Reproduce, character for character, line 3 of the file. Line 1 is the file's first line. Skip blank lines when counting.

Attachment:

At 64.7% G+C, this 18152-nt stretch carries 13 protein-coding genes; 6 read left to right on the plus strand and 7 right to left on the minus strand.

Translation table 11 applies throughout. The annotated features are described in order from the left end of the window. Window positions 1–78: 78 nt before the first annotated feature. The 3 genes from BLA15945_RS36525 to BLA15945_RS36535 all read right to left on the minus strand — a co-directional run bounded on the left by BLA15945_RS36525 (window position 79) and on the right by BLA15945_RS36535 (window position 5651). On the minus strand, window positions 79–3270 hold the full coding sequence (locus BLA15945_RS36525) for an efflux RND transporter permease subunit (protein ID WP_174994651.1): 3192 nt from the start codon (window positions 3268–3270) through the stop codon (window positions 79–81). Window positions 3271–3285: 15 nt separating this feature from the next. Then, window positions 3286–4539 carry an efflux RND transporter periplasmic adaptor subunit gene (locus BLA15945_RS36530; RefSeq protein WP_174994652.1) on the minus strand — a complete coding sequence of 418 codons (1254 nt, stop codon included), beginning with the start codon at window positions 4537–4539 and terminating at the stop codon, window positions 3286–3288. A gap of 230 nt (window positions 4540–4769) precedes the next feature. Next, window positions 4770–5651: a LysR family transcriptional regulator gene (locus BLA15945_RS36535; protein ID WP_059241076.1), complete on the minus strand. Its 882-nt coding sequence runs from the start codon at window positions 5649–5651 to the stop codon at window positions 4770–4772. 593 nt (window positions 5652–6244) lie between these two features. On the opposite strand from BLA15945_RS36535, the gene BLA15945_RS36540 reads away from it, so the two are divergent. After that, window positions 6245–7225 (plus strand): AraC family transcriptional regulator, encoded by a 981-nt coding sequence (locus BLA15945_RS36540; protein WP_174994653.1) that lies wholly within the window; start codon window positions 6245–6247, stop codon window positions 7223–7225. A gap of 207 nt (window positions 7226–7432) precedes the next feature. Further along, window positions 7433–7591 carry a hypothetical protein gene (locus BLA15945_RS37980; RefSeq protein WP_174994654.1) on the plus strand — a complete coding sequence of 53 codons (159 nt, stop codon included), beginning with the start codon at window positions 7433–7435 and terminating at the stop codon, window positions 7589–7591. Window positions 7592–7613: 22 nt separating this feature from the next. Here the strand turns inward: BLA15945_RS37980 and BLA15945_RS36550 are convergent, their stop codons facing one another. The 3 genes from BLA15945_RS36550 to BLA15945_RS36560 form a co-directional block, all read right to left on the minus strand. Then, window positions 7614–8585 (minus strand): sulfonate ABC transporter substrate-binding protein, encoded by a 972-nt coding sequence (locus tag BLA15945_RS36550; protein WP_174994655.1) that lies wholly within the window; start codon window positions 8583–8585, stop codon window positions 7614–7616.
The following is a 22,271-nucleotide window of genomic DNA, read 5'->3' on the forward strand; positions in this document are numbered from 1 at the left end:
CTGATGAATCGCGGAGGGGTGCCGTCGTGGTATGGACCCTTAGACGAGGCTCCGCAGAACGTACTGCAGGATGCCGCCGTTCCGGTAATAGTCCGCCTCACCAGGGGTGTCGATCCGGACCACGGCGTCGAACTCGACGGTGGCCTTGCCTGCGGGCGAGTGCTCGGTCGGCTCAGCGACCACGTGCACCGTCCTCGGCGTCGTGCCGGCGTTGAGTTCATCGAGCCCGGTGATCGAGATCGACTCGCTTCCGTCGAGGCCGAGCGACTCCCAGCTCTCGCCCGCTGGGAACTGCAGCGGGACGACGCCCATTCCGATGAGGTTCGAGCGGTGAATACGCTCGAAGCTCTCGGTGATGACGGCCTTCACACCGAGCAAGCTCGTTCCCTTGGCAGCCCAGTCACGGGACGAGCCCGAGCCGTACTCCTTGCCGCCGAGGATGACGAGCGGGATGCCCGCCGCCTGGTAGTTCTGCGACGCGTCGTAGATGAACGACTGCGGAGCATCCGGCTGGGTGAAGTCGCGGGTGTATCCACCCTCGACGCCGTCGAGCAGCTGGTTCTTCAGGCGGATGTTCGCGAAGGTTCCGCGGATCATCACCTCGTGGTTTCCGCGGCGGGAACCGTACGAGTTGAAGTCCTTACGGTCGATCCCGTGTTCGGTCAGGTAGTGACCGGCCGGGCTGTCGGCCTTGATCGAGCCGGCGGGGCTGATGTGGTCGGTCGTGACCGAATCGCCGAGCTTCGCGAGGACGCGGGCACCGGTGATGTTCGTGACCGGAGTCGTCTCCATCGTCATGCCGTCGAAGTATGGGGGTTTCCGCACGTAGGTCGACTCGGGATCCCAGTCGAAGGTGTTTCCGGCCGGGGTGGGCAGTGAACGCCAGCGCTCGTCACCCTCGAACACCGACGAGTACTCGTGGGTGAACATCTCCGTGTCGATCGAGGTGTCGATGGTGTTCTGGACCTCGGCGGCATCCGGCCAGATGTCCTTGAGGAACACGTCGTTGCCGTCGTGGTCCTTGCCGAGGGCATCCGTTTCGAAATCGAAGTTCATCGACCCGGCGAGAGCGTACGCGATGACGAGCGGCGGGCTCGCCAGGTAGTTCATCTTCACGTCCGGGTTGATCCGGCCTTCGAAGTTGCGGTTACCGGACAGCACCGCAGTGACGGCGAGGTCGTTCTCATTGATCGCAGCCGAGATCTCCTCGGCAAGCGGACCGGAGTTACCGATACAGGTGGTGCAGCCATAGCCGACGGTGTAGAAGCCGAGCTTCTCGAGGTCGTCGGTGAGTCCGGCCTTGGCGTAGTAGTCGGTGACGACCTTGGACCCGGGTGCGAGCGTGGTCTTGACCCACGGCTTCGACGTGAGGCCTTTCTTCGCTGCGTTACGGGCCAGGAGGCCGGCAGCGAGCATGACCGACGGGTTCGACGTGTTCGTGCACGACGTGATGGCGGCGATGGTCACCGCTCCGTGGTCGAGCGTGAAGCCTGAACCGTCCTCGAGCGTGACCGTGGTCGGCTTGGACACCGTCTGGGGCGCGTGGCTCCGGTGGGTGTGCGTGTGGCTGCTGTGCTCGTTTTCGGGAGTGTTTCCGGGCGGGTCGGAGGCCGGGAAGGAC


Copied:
The following is a 22,271-nucleotide window of genomic DNA, read 5'->3' on the forward strand; positions in this document are numbered from 1 at the left end: